Location: Sugarcane Field StationTitle: Evaluation of New Canal Point Clones: 2009-2010 Harvest Season Author
|Davidson, R Wayne|
|Del Blanco, Alicai|
Submitted to: Government Publication/Report
Publication Type: Government Publication
Publication Acceptance Date: 11/4/2011
Publication Date: 11/15/2011
Citation: Glaz, B., R.W. Davidson, S. Sood, S.J. Edmé, J.C. Comstock, R.A. Gilbert, D. Zhao, N.C. Glynn, and I.A. del Blanco. 2011. Evaluation of new Canal Point sugarcane clones. 2009-2010 harvest season. U.S. Department of Agriculture, Agricultural Research Service, ARS-172. 39 pp. Interpretive Summary: Farmers in Florida need a constant influx of new sugarcane varieties. During their evaluation, sugarcane varieties are referred to as clones because after a seed is obtained from a cross, the resulting plant (variety) is then vegetatively (clonally) propagated by planting buds on stalk sections. Hence the name of this report refers to sugarcane clones rather than varieties. Due to changes in pathogens, varieties that were once disease resistant and productive can quickly become susceptible and not economical. Changes in farming practices also may lead to changes in variety preferences. For example, in Florida, some varieties lost their profitability when the harvesting system was changed from manual to mechanical. This is a report of the progress on sugarcane varieties in an advanced selection stage of the Canal Point cooperative sugarcane variety development program. Members of this program include the USDA-Agricultural Research Service, the University of Florida Institute of Food and Agricultural Sciences, and the Florida Sugar Cane League, Inc. In addition to disease resistance, this program also seeks to develop sugarcane varieties that are tolerant to stresses such as freezes, water deficit, and high water tables. This report of results from the 2009-2010 harvest season identified three promising CP varieties (CP 05-1466, CP 05-1526, and CP 05-1740) and five promising CPCL varieties (CPCL 02-6848, CPCL 02-7610, CPCL 05-1102, CPCL 05-1201, and CPCL 05-1791) in their first year of expanded testing, and three promising CP (CP 04-1566, CP 04-1844, and CP 04-1935) and four promising CPCL (CPCL 95-2287, CPCL 02-0926, CPCL 02-1295, and CPCL 02-2273) varieties in their second year of testing in this program. In addition, based on data from three years of testing, CP 03-1912 and CPCL 00-4111 were released for commercial production in Florida. The CL in CPCL 99-4455 indicates that this variety was first selected from a cross made at Clewiston, FL in a private breeding program of the United States Sugar Corp. After discontinuing its breeding program, the United States Sugar Corp. donated CPCL 00-4111 to USDA-ARS and the clone then underwent further testing in the Canal Point program. With 389,616 acres of sugarcane, Florida, the leading sugar producing state in the U.S., is responsible for about 25% of domestic sugar produced in the U.S. About 40,000 jobs and several rural economies are dependent on the constant influx of new sugarcane varieties from Canal Point.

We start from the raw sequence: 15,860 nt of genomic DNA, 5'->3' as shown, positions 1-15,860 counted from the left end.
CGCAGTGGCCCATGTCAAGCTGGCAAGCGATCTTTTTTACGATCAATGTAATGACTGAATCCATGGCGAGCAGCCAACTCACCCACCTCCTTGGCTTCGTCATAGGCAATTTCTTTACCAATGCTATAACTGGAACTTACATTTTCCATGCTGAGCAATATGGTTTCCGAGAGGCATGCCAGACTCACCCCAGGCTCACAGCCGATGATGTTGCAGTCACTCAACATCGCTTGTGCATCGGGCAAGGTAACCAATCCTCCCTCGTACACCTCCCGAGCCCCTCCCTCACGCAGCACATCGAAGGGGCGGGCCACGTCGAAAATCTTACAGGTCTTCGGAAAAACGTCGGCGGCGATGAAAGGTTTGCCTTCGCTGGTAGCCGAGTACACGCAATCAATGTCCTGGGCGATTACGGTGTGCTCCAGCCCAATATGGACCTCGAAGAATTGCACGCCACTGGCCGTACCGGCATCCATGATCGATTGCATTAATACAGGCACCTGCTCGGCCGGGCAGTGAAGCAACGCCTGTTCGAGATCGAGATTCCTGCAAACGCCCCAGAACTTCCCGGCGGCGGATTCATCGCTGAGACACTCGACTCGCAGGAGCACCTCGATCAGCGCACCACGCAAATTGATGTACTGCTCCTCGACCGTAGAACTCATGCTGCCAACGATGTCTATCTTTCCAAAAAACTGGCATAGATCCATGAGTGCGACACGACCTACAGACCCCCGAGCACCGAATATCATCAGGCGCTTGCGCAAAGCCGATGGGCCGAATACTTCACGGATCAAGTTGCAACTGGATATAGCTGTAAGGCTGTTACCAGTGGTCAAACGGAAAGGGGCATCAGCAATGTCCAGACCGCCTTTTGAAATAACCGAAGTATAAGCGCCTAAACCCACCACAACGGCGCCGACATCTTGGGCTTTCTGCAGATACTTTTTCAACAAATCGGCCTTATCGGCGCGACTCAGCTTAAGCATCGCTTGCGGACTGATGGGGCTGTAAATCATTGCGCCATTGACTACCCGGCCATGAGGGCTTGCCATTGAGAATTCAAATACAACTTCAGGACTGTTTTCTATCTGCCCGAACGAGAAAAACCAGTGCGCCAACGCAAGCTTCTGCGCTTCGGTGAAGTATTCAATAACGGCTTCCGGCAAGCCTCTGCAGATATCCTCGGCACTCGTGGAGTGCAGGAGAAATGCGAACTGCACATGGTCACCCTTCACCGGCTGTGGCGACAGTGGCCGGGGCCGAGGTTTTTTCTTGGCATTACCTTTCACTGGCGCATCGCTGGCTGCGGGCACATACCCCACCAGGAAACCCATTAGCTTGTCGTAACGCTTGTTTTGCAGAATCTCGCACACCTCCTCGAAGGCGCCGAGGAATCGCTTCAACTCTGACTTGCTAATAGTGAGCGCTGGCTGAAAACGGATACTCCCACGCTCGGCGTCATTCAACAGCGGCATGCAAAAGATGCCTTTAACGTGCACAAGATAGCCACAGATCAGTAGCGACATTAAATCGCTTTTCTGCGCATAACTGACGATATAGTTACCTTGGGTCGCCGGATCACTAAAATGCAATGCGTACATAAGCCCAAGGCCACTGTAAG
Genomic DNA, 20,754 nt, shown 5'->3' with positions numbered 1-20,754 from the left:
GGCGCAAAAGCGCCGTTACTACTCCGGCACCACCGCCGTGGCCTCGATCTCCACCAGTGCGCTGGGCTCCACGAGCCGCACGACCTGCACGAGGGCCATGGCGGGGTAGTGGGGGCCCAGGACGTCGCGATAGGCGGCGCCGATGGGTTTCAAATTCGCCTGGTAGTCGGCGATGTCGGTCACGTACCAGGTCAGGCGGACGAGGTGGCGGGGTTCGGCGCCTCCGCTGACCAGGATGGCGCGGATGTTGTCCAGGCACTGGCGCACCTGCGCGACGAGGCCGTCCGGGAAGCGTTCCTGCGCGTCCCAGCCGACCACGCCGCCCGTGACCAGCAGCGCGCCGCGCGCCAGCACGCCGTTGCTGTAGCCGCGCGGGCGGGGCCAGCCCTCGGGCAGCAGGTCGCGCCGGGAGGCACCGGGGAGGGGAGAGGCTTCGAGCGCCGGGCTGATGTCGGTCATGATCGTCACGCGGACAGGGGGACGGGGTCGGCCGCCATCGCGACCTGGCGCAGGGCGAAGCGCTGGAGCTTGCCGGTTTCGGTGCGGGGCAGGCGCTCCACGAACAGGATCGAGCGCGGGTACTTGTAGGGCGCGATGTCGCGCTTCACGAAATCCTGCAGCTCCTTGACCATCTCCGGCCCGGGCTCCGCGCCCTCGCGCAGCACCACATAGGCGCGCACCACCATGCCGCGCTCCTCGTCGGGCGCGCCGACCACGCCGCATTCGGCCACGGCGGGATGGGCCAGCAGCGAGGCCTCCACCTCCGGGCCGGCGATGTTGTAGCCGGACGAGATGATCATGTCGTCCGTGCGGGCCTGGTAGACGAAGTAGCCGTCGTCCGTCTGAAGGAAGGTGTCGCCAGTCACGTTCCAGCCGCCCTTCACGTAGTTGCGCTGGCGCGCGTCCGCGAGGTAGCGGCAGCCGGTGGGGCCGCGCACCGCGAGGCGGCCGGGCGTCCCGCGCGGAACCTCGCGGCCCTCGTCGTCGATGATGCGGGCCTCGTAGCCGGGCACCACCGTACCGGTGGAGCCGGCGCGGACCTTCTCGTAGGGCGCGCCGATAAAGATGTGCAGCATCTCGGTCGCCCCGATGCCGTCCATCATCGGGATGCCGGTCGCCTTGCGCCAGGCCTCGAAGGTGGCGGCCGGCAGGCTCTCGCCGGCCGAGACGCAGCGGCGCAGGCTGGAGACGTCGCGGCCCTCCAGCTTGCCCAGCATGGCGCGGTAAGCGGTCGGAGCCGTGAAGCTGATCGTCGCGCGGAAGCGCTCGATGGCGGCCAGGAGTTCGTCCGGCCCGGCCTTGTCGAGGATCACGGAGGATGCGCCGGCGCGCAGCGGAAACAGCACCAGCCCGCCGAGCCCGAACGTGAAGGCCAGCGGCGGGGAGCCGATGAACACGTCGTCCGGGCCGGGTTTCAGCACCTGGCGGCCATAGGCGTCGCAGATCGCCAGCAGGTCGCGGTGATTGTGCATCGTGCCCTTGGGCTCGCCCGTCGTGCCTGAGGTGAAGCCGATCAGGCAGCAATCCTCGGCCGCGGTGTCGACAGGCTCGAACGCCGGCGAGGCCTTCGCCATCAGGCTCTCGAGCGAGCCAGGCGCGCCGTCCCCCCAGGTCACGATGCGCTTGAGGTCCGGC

Technical Abstract: Thirty replicated experiments were conducted on 11 farms (representing 4 muck and 3 sand soils) to evaluate 27 new Canal Point (CP) and 41 new Canal Point and Clewiston (CPCL) clones of sugarcane from the CP 05, CP 04, CP 03, CP 02, CPCL 05, CPCL 02, CPCL 01, CPCL 00, CPCL 99, and CPCL 95 series. Experiments compared the cane and sugar yields of the new clones, complex hybrids of Saccharum spp., primarily with yields of CP 89-2143 on muck soils and with CP 78-1628 on sand soils, and to a lesser extent, with CP 72-2086 on both soil types. All three reference clones were major sugarcane cultivars in Florida. Each clone was tested for its fiber content and its tolerance to diseases and freezing temperatures. Based on results of these and previous years’ tests, CPCL 00-4411 was released for commercial production on muck soils and CP 03-1912 was released for commercial production on sand soils in Florida. The audience for this publication includes growers, geneticists and other researchers, extension agents, and individuals who are interested in sugarcane cultivar development.